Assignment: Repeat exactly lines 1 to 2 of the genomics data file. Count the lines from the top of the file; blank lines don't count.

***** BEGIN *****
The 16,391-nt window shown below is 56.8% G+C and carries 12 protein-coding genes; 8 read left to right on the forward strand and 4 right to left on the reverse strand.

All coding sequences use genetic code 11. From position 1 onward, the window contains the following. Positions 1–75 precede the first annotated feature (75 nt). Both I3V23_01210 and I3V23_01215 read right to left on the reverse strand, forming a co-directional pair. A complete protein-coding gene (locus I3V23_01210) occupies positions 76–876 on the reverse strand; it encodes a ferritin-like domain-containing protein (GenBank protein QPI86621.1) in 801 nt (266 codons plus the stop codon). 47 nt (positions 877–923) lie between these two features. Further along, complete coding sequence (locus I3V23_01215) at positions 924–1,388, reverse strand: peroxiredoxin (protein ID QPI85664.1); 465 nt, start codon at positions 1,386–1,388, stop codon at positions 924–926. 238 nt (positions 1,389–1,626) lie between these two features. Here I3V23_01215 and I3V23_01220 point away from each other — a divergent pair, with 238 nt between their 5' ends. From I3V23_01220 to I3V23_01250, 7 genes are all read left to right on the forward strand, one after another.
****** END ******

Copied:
The 16,391-nt window shown below is 56.8% G+C and carries 12 protein-coding genes; 8 read left to right on the forward strand and 4 right to left on the reverse strand.

All coding sequences use genetic code 11. From position 1 onward, the window contains the following. Positions 1–75 precede the first annotated feature (75 nt). Both I3V23_01210 and I3V23_01215 read right to left on the reverse strand, forming a co-directional pair. A complete protein-coding gene (locus I3V23_01210) occupies positions 76–876 on the reverse strand; it encodes a ferritin-like domain-containing protein (GenBank protein QPI86621.1) in 801 nt (266 codons plus the stop codon). 47 nt (positions 877–923) lie between these two features. Further along, complete coding sequence (locus I3V23_01215) at positions 924–1,388, reverse strand: peroxiredoxin (protein ID QPI85664.1); 465 nt, start codon at positions 1,386–1,388, stop codon at positions 924–926. 238 nt (positions 1,389–1,626) lie between these two features. Here I3V23_01215 and I3V23_01220 point away from each other — a divergent pair, with 238 nt between their 5' ends. From I3V23_01220 to I3V23_01250, 7 genes are all read left to right on the forward strand, one after another.